The discussion about the pay from article sites and from my attempt to figure out why there’s so much passion has also gotten me to thinking about how it was way back when. In my case, that’s over 30 years ago. Here’s some of how it was:
- Typewriters – first manual and then electric. When I went to college my parents gave me a manual portable Royal. Turns out you can still buy Royal typewriters – who knew!
- Self-correcting Selectric typewriters by IBM. Electric, of course, and in addition to the red and black ribbon, there was a second, white correction tape. A special X key would let you back-space so you could over type your error and begin again. I remember how delighted I was because prior to so-called self correction the only solutions were either a special white paint or retyping the whole page over again. Even so, if a page in a manuscript got significantly longer or shorter the whole thing had to be retyped.
- Writers Market Magazine which each month listed a different type of market for writers – books, greeting cards, health articles, etc. This and Writer’s Market, the annual, were the most reliable sources. And, of course, there was no online version as there is today.
- Buying and finding magazines. I bought a lot of magazines back then as I looked for places to sell my writing to.
- Finding other writers was problematic. If you freelanced you rarely met anyone else who did the same unless you went to a writer’s conference or joined a writing group. The sense of isolation was much stronger than it is today, at least for me. Heck, I don’t feel isolated at all, come to think of it.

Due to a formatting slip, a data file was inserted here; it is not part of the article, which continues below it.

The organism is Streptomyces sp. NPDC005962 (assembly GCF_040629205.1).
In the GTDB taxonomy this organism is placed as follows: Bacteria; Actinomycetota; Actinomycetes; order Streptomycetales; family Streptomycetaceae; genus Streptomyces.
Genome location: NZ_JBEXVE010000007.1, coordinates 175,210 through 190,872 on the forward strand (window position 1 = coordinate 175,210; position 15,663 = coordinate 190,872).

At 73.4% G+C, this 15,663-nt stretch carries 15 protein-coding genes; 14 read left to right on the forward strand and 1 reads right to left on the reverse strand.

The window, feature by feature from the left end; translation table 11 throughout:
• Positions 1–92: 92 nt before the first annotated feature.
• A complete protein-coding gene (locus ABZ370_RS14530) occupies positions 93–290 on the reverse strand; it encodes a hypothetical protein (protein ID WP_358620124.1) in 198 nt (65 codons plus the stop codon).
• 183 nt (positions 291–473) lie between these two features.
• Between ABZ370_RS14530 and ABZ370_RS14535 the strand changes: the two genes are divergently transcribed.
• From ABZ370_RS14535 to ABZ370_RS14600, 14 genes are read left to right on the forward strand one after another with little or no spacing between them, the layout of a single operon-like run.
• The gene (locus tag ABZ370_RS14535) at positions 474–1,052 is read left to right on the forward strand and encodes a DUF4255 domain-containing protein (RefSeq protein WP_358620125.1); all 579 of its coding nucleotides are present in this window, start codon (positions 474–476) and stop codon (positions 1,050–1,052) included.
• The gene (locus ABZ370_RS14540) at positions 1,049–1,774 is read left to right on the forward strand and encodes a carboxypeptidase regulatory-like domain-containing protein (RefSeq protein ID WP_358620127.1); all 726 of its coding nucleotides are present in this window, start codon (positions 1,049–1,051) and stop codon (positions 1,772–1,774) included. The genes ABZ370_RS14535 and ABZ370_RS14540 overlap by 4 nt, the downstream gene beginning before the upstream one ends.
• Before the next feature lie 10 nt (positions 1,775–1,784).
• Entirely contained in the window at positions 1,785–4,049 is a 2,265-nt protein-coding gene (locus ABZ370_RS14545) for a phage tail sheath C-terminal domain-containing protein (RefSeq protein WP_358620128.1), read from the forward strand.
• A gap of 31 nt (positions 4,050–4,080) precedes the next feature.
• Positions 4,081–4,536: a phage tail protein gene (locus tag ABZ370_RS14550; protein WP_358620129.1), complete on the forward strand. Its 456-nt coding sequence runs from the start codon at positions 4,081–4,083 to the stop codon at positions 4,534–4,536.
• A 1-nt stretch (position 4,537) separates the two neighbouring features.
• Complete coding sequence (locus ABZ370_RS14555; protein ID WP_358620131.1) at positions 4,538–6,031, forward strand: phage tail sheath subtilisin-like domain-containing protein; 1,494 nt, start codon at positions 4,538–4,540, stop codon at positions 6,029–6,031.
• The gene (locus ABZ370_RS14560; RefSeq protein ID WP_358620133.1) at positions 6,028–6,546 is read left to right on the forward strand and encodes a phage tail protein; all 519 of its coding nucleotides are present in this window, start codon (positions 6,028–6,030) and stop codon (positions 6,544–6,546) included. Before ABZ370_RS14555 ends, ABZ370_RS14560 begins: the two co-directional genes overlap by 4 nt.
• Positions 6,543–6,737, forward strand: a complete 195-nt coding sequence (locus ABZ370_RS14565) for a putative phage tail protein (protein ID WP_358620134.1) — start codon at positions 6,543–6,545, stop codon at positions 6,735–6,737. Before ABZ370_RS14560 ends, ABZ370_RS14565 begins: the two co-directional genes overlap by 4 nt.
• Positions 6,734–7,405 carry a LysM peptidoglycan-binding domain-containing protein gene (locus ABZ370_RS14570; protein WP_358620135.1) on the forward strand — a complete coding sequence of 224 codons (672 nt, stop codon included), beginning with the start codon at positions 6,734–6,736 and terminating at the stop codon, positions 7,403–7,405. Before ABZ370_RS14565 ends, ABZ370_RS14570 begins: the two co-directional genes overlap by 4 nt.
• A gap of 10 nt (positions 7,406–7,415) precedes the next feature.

- The easiest ‘market’ for beginners back then was the local weekly newspaper. Another strong possibility was the trade magazines. The same is true today. But with the addition of the web and the sites that pay, even small amounts, for articles, the market for beginners is much larger.
- Trade book publishers hadn’t been bought up by giant profit-only driven corporations. I think it’s true that back then it was easier to get a controversial book published, but I also think on the whole, the writing standards were higher.
- There were more opportunities for real journalism – that is, more large interdependently owned newspapers existed. Many of those had budgets that encouraged investigative journalism. The loss of independent news organizations is tragic and not replaced really by blogs. I have to work much harder to get a balanced view than I used to.
- I still have a few SASEs around – that’s a Self-Addressed-Stamped-Envelope. That used to be the only way to get a manuscript back. Today, with the ease of copying and printing most of us don’t want the manuscript back if the publisher isn’t going to buy it.
The biggest change is, obviously, the ‘net. I remember how excited I got when I finally managed to get My name is Anne on a webpage. I immediately recognized we had a truly new publishing medium. I never guessed, however how it would change things like research or networking (!) with other writers, finding publishers and agents. Nor did I realize how many new markets would open up.
I wonder what’s next?
What have I left off this list?
Image from http://www.sxc.hu